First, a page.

During World War II, there was no more powerful an advocate for the needs, rights and concerns of serviceman than Eleanor Roosevelt. As the first incumbent First Lady to travel to a foreign country, she went to England from October 21 to November 17, 1942, and visited U.S. serviceman, including segregated African-American troops, and reported to the President on unmet but necessary improvements in their facilities, then to the South Pacific islands, New Zealand and Australia from August 17 to September 24, 1943 as a Red Cross representative, to assess the tropical conditions the servicemen endured, and to bases in the Caribbean basin from March 4-28, 1944. She would see an estimated 400,000 American servicemen on active duty, including a stop made at Guadalcanal, spending hours at hospital bedsides, joining all meals in the mess halls, and forging lifelong friendships with individual servicemen. She followed up on their reports of problems and irregularities in the U.S. military operations, and also reviewed and redrafted the routine letters sent by the President to families of those killed in action, providing a more humane tone. As an editorial in the Army’s newspaper Stars and Stripes observed, this woman whose own four sons were all on active duty, resembled their own mothers back home and that many came to think of and respond to her as such.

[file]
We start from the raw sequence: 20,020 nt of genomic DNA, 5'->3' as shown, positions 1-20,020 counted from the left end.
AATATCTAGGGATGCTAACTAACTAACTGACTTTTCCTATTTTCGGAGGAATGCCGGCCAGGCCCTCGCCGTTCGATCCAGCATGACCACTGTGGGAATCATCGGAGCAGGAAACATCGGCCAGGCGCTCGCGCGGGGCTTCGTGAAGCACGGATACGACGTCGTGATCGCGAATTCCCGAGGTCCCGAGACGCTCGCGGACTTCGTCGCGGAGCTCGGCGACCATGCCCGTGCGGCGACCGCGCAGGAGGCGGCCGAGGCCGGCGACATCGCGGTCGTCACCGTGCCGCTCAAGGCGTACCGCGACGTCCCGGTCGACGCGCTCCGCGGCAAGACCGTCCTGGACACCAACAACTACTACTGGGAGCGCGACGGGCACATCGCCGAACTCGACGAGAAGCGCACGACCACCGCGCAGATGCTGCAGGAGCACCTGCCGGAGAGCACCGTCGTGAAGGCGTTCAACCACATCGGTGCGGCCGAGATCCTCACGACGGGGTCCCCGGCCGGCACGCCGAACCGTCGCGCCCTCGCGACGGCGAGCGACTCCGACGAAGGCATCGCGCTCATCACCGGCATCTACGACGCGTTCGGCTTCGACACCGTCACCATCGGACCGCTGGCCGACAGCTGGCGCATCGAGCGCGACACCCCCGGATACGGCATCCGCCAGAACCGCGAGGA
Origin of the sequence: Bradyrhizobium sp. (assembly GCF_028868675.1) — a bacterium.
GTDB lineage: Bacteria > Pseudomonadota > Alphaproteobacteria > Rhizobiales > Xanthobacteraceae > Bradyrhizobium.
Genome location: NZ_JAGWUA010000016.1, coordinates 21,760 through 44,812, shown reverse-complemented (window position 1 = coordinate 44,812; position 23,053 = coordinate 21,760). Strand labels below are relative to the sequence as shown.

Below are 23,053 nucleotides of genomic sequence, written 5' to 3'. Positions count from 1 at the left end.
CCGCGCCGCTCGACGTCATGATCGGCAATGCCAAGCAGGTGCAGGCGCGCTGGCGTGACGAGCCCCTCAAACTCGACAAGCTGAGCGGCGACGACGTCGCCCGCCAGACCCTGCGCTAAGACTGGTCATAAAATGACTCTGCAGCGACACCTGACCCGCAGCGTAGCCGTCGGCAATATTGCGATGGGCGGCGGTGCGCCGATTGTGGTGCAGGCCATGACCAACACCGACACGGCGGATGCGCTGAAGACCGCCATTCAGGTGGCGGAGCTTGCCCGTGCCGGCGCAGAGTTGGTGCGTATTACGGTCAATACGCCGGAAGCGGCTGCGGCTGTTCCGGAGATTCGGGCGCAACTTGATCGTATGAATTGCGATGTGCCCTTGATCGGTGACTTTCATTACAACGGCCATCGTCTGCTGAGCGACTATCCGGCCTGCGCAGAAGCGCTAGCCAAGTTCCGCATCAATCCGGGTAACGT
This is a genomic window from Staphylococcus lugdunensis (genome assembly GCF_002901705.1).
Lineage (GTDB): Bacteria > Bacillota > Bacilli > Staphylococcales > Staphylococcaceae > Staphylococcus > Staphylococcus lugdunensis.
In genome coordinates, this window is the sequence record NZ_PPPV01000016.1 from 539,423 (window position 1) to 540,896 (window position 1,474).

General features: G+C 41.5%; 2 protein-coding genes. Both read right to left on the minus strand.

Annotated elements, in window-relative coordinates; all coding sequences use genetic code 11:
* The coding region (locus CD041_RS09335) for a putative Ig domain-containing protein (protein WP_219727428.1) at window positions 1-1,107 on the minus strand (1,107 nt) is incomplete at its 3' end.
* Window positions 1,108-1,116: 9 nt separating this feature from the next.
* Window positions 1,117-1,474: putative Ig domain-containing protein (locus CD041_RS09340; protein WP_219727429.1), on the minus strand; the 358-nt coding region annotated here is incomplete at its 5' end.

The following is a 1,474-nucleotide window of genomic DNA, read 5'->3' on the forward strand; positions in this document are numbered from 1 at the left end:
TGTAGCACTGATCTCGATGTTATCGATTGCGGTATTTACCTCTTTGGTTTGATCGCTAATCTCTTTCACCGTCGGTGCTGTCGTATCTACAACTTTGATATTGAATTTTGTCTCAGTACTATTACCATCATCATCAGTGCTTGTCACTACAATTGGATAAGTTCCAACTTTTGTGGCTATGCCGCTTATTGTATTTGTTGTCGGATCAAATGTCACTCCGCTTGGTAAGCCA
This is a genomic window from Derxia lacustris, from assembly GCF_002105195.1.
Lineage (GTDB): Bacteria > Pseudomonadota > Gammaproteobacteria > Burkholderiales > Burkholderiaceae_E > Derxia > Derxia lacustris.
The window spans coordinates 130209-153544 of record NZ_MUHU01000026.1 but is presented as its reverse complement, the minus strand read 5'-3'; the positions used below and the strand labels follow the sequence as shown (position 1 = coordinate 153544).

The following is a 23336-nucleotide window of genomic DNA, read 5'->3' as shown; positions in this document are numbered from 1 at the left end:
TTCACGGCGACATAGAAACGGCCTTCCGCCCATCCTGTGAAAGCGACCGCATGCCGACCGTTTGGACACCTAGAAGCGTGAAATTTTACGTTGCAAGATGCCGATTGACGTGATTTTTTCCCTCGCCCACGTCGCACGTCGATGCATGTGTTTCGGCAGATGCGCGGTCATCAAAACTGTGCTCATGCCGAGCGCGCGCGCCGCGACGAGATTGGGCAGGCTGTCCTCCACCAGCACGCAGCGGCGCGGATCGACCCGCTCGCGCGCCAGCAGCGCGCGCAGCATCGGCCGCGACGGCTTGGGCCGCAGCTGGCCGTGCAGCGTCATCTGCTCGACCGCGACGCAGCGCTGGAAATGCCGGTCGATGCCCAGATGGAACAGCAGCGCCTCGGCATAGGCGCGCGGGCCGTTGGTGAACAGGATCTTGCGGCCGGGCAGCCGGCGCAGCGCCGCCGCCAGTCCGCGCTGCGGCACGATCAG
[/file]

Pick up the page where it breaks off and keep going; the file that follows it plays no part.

Perhaps the one First Lady who rivals Michelle Obama for an ambitious effort to improve the lives of returning servicemen and families is now largely recalled for being married to a consistently low-ranking President. Florence Harding’s dedication to World War I’s wounded serviceman ranged from hosting garden parties for them, publicizing their vocational skills to prompt public purchase of items they made, visiting them in hospital wards – but also using all federal agencies within her power to resolve disputed, individual cases, veteran benefits, and ward transfers. Whenever she traveled to various U.S.cities, she always visited vets in local hospitals, often photographed talking to them. She headlined a “Lest We Forget” Week to prompt donations of clothing, books, records and other items needed in the wards, and led a national effort to create a monument to the World War I soldiers on the National Mall.